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Title: Chain of Command

Movie: :2.5stars:
Video: :4stars:
Audio: :4stars:
Extras: :halfstar:

HTS Overall Score:67

Let’s get this out of the way first. I like bad action movies. I grew up watching those late night HBO action movies, or the really cruddy B-movie martial arts flicks like “Undefeatable” during the late nineties. There’s just something about horrible dialog, used mainly as a filler paste for the action scenes that litter the movie. Usually they’re badly choreographed and filled with washed up action stars, or actors who never really get a shot at anything else bigger. They range from “not bad”, to “that was pretty bad”, to “what did I just WATCH!!!” and “ok, that was so awful that it was hysterical” (you need to dig up a copy of “Undefeatable” if you want to watch the last type). “Chain of Command” is kind of in the middle of the batch, filling in the “that was pretty bad” category. It has its moments, and those moments are usually Michael Jai White kicking someone’s head in, but they are a bit fewer and further in between than I would have liked.

James Webster (Michael Jai White) has just come home from active duty as a special forces solider, only to be met with tragedy when his older brother (also an ex Special Forces soldier) gets mysteriously killed. Ticked off and out for blood, James uses his contacts within the military to get a lead on the person’s responsible. However, things get really sticky when his contacts and friends in the military start dying off one by one. His ONLY lead that even pans out is a mysterious soldier who claims to know the real reason. It seems that his old commander, Lt. Ross (Max Ryan) has stolen some serious money, and James’ brother was in on the deal with everyone else in their unit. Getting cold feet, he was going to blow the whistle, only to have Lt. Ross take out the problem. Thus enters James and his trail of bodies.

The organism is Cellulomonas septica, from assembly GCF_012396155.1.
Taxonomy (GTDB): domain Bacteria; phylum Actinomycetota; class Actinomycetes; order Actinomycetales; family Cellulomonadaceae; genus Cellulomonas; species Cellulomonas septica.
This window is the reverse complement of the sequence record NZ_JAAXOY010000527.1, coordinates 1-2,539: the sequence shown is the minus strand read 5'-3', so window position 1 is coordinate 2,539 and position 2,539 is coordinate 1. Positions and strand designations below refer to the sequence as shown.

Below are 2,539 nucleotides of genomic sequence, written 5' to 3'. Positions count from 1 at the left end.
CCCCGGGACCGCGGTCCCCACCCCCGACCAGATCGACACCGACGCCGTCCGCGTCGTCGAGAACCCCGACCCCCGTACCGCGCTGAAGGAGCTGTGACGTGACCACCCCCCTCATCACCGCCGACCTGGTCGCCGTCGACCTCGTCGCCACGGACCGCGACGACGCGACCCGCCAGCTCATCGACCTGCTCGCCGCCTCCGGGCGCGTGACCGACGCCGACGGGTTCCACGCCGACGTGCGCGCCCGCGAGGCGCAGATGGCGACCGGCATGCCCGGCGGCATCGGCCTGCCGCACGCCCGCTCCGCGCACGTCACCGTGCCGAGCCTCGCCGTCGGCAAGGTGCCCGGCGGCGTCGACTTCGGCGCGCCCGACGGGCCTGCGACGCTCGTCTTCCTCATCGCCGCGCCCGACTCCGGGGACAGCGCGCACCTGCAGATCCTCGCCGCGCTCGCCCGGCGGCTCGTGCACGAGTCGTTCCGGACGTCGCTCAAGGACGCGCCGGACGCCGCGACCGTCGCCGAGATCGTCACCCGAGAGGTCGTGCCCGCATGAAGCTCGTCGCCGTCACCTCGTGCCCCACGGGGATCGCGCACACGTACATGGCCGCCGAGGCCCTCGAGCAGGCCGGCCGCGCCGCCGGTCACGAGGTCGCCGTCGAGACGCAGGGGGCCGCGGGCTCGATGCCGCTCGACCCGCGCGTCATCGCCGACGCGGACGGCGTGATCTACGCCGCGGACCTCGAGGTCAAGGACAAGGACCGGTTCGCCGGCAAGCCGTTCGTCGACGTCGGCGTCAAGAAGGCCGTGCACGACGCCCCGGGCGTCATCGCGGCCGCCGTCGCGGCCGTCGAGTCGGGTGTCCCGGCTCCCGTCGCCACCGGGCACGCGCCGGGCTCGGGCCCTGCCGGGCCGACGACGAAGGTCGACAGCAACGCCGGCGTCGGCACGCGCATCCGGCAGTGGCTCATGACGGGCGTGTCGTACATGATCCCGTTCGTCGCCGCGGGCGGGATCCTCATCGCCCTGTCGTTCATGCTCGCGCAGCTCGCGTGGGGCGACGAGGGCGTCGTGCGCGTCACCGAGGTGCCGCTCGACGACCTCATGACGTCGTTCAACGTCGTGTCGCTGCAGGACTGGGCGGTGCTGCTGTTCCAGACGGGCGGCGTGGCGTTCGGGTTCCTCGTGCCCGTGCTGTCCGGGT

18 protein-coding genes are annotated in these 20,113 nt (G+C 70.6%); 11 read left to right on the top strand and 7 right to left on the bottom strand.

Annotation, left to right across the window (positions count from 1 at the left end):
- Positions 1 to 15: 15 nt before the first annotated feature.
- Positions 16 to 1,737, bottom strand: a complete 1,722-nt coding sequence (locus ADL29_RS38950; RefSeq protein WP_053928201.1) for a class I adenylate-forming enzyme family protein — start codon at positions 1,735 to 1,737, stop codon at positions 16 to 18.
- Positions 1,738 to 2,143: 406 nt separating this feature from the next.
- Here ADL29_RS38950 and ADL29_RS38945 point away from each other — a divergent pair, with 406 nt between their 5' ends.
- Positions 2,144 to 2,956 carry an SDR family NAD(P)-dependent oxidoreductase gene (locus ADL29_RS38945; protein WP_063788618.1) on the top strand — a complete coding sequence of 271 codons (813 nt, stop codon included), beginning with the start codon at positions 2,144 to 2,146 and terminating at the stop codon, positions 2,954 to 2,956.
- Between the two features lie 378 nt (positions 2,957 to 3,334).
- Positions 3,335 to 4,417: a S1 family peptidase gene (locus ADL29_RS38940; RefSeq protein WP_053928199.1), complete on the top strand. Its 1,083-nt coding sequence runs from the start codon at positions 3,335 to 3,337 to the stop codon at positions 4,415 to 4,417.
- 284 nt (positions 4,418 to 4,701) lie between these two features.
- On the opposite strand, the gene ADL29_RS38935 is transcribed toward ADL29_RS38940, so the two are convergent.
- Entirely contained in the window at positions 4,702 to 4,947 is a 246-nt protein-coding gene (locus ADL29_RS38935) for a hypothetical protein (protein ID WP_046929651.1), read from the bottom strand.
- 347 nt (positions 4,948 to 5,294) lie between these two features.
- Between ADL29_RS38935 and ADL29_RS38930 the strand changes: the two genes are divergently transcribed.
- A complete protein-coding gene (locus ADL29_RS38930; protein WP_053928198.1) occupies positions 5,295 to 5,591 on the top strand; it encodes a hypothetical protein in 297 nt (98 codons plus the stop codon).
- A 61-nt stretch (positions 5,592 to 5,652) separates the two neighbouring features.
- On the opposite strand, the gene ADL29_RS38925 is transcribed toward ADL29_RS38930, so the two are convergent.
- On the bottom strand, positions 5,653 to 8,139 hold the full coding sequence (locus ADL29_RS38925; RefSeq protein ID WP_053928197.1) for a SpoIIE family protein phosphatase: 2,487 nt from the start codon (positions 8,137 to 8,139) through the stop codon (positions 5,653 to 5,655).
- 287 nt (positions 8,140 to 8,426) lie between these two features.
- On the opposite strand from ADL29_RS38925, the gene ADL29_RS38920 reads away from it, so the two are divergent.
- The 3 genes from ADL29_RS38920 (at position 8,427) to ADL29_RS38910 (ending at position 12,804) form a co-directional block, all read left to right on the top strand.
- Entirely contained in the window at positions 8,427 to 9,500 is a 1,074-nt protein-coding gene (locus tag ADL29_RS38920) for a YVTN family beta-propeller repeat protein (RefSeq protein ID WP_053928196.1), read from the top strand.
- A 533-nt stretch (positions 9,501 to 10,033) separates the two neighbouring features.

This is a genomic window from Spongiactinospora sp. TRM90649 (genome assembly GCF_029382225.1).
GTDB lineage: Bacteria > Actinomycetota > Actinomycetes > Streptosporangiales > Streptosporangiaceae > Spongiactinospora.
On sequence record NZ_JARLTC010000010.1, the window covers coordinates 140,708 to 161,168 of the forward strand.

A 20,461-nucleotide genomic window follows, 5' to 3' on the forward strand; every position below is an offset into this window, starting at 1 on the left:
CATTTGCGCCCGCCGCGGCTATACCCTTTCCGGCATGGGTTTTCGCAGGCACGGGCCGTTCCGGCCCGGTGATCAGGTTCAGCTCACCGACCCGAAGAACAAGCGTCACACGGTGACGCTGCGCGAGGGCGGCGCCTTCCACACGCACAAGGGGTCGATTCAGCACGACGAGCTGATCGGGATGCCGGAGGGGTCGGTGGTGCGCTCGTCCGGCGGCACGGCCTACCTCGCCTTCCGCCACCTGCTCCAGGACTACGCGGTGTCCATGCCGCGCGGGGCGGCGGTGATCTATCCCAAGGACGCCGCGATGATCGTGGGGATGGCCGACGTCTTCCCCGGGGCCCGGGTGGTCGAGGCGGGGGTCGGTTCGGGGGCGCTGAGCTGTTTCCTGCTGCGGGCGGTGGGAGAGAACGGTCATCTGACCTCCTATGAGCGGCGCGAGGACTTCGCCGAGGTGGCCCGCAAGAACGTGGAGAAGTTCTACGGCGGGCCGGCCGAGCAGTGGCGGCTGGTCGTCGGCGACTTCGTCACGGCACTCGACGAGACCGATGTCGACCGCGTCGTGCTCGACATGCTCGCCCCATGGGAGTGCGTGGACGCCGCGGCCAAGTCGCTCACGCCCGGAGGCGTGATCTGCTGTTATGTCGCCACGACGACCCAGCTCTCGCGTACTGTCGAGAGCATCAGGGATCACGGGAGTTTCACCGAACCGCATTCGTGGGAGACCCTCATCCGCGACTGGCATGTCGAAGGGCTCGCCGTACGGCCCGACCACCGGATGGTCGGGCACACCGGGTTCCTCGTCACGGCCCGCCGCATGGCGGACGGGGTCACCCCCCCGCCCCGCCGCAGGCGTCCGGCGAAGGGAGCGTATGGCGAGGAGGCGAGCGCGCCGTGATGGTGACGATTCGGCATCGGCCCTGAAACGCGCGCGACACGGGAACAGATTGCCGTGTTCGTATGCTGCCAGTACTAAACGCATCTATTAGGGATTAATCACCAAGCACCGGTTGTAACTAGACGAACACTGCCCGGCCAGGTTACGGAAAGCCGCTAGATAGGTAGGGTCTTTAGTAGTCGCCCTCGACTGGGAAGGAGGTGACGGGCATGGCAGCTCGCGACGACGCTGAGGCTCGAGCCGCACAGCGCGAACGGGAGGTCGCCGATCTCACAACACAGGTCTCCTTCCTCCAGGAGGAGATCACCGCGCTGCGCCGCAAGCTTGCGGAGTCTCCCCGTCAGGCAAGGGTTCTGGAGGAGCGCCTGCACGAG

While James is tearing through bad guys like tissue paper, Lt. Ross’s superiors in the theft have called in another member of their old squad. Ray Peters (Steve Austin), a glorified hit man who is there to clean up the mess that Lt. Ross has created. As James is getting closer and closer to finding out the truth, Ray is working his way backwards through all the witnesses, where the two legends will have to come face to face in a meeting where only once can survive.

“Chain of Command” is a fairly passable action movie, and really its only saving grace is the inclusion of Michael Jai White as James Webster. Michael’s martial arts skills are absolutely legendary, going back almost 17 years ago when I saw him in “Universal Soldier: The Return” in high school. Jai White has usually played villains, and rightfully so, as his intimidating muscular frame and incredible speed has made him someone to be feared. However this is one of the times when we get to see him taking the good guy seat. Ironically, Stone Cold Steve Austin has almost always played a good guy in these cheap DTV flicks, but here we get to see the aging (and actually slightly chubby now) WWE star done the black and twirl his imaginary mustache. In fact, even though he’s on the cover as one of the lead billings, he’s not even in the movie for more than 10 or 15 minutes. Stone Cold walk out, makes an intimidating speech, and then fades away every few scenes until the very end. Strange, but true.